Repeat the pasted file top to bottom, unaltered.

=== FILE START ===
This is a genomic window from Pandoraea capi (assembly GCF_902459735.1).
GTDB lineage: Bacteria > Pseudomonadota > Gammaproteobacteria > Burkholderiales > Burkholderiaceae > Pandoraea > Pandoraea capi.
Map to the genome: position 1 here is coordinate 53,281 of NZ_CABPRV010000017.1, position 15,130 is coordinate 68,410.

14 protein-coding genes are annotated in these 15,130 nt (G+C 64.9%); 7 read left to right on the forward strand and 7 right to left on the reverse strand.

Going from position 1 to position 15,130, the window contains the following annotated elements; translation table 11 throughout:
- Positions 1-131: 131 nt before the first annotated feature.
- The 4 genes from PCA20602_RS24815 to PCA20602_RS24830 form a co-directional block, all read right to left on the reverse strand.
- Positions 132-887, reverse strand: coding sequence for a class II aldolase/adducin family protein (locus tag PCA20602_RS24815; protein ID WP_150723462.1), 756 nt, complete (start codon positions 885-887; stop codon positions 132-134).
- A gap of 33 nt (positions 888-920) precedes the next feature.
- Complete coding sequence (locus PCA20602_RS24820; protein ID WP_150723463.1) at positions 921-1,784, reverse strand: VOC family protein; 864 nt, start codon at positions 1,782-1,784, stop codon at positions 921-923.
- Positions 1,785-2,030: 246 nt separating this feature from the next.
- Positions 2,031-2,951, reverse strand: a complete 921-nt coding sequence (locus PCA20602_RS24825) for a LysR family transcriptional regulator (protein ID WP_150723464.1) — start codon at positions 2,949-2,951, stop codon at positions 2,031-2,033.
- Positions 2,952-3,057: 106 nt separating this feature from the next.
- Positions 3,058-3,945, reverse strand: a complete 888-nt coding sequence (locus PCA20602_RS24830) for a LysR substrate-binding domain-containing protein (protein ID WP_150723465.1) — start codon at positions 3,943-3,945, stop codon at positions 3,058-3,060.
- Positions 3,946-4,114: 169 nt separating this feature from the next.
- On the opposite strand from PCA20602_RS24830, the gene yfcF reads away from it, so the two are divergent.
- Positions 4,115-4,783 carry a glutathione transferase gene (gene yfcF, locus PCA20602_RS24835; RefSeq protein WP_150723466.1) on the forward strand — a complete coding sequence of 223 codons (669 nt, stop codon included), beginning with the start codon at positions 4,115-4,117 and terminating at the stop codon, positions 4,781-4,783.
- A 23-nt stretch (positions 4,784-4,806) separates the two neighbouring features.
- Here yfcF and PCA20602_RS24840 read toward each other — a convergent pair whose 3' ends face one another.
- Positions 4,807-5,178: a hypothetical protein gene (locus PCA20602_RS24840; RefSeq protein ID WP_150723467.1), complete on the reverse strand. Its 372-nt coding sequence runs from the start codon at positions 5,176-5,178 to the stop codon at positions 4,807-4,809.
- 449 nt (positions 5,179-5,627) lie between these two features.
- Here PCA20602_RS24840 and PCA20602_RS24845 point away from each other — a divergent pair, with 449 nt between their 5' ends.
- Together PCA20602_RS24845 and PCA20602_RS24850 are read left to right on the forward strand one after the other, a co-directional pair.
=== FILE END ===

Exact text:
This is a genomic window from Pandoraea capi (assembly GCF_902459735.1).
GTDB lineage: Bacteria > Pseudomonadota > Gammaproteobacteria > Burkholderiales > Burkholderiaceae > Pandoraea > Pandoraea capi.
Map to the genome: position 1 here is coordinate 53,281 of NZ_CABPRV010000017.1, position 15,130 is coordinate 68,410.

14 protein-coding genes are annotated in these 15,130 nt (G+C 64.9%); 7 read left to right on the forward strand and 7 right to left on the reverse strand.

Going from position 1 to position 15,130, the window contains the following annotated elements; translation table 11 throughout:
- Positions 1-131: 131 nt before the first annotated feature.
- The 4 genes from PCA20602_RS24815 to PCA20602_RS24830 form a co-directional block, all read right to left on the reverse strand.
- Positions 132-887, reverse strand: coding sequence for a class II aldolase/adducin family protein (locus tag PCA20602_RS24815; protein ID WP_150723462.1), 756 nt, complete (start codon positions 885-887; stop codon positions 132-134).
- A gap of 33 nt (positions 888-920) precedes the next feature.
- Complete coding sequence (locus PCA20602_RS24820; protein ID WP_150723463.1) at positions 921-1,784, reverse strand: VOC family protein; 864 nt, start codon at positions 1,782-1,784, stop codon at positions 921-923.
- Positions 1,785-2,030: 246 nt separating this feature from the next.
- Positions 2,031-2,951, reverse strand: a complete 921-nt coding sequence (locus PCA20602_RS24825) for a LysR family transcriptional regulator (protein ID WP_150723464.1) — start codon at positions 2,949-2,951, stop codon at positions 2,031-2,033.
- Positions 2,952-3,057: 106 nt separating this feature from the next.
- Positions 3,058-3,945, reverse strand: a complete 888-nt coding sequence (locus PCA20602_RS24830) for a LysR substrate-binding domain-containing protein (protein ID WP_150723465.1) — start codon at positions 3,943-3,945, stop codon at positions 3,058-3,060.
- Positions 3,946-4,114: 169 nt separating this feature from the next.
- On the opposite strand from PCA20602_RS24830, the gene yfcF reads away from it, so the two are divergent.
- Positions 4,115-4,783 carry a glutathione transferase gene (gene yfcF, locus PCA20602_RS24835; RefSeq protein WP_150723466.1) on the forward strand — a complete coding sequence of 223 codons (669 nt, stop codon included), beginning with the start codon at positions 4,115-4,117 and terminating at the stop codon, positions 4,781-4,783.
- A 23-nt stretch (positions 4,784-4,806) separates the two neighbouring features.
- Here yfcF and PCA20602_RS24840 read toward each other — a convergent pair whose 3' ends face one another.
- Positions 4,807-5,178: a hypothetical protein gene (locus PCA20602_RS24840; RefSeq protein ID WP_150723467.1), complete on the reverse strand. Its 372-nt coding sequence runs from the start codon at positions 5,176-5,178 to the stop codon at positions 4,807-4,809.
- 449 nt (positions 5,179-5,627) lie between these two features.
- Here PCA20602_RS24840 and PCA20602_RS24845 point away from each other — a divergent pair, with 449 nt between their 5' ends.
- Together PCA20602_RS24845 and PCA20602_RS24850 are read left to right on the forward strand one after the other, a co-directional pair.